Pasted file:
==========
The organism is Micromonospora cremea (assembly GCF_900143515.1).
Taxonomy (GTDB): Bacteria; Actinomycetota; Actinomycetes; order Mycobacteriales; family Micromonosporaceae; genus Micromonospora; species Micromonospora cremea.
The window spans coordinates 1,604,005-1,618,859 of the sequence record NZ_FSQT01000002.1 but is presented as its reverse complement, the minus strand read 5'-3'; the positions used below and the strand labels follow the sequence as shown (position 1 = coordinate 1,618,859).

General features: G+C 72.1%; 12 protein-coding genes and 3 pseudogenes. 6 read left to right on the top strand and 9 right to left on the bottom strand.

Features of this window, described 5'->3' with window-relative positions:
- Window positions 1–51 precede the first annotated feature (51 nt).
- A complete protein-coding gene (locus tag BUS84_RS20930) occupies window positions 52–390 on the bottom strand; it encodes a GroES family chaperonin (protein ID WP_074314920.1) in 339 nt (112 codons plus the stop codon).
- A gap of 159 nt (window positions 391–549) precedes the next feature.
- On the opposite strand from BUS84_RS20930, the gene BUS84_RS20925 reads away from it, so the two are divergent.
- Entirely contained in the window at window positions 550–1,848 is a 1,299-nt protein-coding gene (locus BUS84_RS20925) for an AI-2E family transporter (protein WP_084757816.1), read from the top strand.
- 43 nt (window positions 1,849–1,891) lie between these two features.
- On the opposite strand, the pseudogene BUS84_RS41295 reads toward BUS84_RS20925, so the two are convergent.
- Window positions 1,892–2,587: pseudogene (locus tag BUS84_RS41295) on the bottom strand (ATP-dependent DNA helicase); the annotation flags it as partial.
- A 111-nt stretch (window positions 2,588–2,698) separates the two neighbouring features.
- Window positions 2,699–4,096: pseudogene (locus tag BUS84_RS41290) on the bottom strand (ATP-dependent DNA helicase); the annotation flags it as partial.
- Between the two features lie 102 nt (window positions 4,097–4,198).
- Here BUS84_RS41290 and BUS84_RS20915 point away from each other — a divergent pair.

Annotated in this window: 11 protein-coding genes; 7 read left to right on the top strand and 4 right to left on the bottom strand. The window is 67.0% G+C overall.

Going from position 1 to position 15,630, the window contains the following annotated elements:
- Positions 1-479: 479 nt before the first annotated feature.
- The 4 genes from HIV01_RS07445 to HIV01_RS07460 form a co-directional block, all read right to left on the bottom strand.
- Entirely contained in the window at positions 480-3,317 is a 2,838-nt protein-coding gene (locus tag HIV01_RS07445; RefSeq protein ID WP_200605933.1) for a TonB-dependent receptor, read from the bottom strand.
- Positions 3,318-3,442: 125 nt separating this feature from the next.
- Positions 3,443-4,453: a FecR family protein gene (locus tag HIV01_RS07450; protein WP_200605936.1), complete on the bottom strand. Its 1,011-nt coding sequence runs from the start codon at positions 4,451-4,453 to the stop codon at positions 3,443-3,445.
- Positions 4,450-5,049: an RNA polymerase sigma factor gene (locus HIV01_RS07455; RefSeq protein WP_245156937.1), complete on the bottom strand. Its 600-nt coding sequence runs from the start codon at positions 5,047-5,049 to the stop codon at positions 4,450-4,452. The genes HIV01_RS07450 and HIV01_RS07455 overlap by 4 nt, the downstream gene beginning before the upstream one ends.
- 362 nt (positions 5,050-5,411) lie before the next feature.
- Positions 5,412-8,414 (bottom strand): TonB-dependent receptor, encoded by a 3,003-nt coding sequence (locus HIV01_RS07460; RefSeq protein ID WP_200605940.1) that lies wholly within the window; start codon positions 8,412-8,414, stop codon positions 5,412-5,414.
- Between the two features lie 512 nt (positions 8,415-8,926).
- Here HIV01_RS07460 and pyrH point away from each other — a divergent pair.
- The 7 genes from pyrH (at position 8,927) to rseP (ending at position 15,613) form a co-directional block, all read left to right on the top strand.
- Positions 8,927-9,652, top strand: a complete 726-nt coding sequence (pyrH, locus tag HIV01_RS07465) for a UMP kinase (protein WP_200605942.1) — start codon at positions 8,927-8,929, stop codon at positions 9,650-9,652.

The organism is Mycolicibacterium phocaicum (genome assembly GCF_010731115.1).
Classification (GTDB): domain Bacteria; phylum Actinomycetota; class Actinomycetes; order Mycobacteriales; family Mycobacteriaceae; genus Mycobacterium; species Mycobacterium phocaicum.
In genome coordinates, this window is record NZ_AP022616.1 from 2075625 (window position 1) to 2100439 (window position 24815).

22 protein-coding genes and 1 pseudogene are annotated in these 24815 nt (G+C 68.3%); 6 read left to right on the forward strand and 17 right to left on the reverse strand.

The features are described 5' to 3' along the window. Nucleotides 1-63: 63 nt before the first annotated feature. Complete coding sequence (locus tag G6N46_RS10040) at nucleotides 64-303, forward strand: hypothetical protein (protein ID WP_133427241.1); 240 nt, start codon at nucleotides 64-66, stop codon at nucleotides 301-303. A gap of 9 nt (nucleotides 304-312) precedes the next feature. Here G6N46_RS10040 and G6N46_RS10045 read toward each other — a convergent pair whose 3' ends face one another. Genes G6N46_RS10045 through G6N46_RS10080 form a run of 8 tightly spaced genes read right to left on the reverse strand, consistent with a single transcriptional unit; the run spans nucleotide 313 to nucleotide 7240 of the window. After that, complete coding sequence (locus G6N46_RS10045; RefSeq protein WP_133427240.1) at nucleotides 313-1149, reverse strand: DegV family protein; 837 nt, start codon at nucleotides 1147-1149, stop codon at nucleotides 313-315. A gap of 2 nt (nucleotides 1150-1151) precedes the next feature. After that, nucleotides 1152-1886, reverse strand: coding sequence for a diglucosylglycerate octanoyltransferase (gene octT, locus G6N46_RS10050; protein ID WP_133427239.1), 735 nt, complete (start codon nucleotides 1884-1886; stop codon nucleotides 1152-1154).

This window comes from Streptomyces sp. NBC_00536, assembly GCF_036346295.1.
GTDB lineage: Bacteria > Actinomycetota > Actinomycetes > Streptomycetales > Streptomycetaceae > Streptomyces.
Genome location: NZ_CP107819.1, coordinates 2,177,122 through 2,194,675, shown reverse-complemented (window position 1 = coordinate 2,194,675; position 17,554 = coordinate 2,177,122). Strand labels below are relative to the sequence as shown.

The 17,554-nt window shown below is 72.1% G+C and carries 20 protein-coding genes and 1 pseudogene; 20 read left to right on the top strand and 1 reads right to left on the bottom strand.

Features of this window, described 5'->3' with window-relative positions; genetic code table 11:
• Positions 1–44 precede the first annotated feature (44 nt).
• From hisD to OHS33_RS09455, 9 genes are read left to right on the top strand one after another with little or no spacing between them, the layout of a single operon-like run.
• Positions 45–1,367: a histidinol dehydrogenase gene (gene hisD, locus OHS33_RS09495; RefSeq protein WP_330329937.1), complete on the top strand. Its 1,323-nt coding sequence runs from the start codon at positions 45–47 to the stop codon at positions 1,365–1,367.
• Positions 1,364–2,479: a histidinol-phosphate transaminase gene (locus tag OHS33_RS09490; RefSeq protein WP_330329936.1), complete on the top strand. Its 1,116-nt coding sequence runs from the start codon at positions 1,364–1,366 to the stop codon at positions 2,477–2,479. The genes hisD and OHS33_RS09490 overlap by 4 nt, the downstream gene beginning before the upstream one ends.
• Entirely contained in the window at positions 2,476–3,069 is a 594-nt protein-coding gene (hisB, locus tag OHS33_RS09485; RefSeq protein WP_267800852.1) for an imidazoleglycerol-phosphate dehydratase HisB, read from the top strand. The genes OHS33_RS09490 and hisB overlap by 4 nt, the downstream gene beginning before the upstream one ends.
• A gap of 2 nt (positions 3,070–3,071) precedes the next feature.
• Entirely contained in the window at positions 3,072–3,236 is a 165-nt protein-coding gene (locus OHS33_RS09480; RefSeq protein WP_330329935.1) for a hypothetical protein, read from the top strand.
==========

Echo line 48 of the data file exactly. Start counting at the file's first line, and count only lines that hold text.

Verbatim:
• Entirely contained in the window at positions 3,072–3,236 is a 165-nt protein-coding gene (locus OHS33_RS09480; RefSeq protein WP_330329935.1) for a hypothetical protein, read from the top strand.